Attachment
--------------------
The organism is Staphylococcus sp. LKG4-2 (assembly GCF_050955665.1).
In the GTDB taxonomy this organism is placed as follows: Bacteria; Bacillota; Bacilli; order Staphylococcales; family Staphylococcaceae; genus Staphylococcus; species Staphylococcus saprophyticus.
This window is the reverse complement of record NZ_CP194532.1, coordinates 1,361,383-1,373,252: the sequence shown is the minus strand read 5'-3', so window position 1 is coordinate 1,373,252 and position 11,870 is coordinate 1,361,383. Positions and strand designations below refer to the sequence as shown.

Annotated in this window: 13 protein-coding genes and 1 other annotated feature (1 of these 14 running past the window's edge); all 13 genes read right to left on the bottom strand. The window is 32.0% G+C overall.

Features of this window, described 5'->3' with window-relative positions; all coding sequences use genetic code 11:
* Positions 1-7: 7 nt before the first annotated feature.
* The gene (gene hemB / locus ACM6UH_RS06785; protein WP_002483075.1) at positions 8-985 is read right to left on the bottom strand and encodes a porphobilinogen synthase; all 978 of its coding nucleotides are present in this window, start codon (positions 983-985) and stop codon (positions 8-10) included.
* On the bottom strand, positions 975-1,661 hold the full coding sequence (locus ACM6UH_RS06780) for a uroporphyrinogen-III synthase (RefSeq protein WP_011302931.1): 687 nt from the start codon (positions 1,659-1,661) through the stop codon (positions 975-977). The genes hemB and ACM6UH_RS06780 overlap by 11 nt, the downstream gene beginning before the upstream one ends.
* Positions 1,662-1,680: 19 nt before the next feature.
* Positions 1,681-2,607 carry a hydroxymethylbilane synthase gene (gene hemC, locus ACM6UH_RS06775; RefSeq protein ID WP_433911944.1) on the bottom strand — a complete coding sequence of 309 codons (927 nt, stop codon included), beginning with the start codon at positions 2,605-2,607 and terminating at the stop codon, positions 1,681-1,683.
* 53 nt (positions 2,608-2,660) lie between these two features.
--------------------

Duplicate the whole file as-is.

The organism is Staphylococcus sp. LKG4-2 (assembly GCF_050955665.1).
In the GTDB taxonomy this organism is placed as follows: Bacteria; Bacillota; Bacilli; order Staphylococcales; family Staphylococcaceae; genus Staphylococcus; species Staphylococcus saprophyticus.
This window is the reverse complement of record NZ_CP194532.1, coordinates 1,361,383-1,373,252: the sequence shown is the minus strand read 5'-3', so window position 1 is coordinate 1,373,252 and position 11,870 is coordinate 1,361,383. Positions and strand designations below refer to the sequence as shown.

Annotated in this window: 13 protein-coding genes and 1 other annotated feature (1 of these 14 running past the window's edge); all 13 genes read right to left on the bottom strand. The window is 32.0% G+C overall.

Features of this window, described 5'->3' with window-relative positions; all coding sequences use genetic code 11:
* Positions 1-7: 7 nt before the first annotated feature.
* The gene (gene hemB / locus ACM6UH_RS06785; protein WP_002483075.1) at positions 8-985 is read right to left on the bottom strand and encodes a porphobilinogen synthase; all 978 of its coding nucleotides are present in this window, start codon (positions 983-985) and stop codon (positions 8-10) included.
* On the bottom strand, positions 975-1,661 hold the full coding sequence (locus ACM6UH_RS06780) for a uroporphyrinogen-III synthase (RefSeq protein WP_011302931.1): 687 nt from the start codon (positions 1,659-1,661) through the stop codon (positions 975-977). The genes hemB and ACM6UH_RS06780 overlap by 11 nt, the downstream gene beginning before the upstream one ends.
* Positions 1,662-1,680: 19 nt before the next feature.
* Positions 1,681-2,607 carry a hydroxymethylbilane synthase gene (gene hemC, locus ACM6UH_RS06775; RefSeq protein ID WP_433911944.1) on the bottom strand — a complete coding sequence of 309 codons (927 nt, stop codon included), beginning with the start codon at positions 2,605-2,607 and terminating at the stop codon, positions 1,681-1,683.
* 53 nt (positions 2,608-2,660) lie between these two features.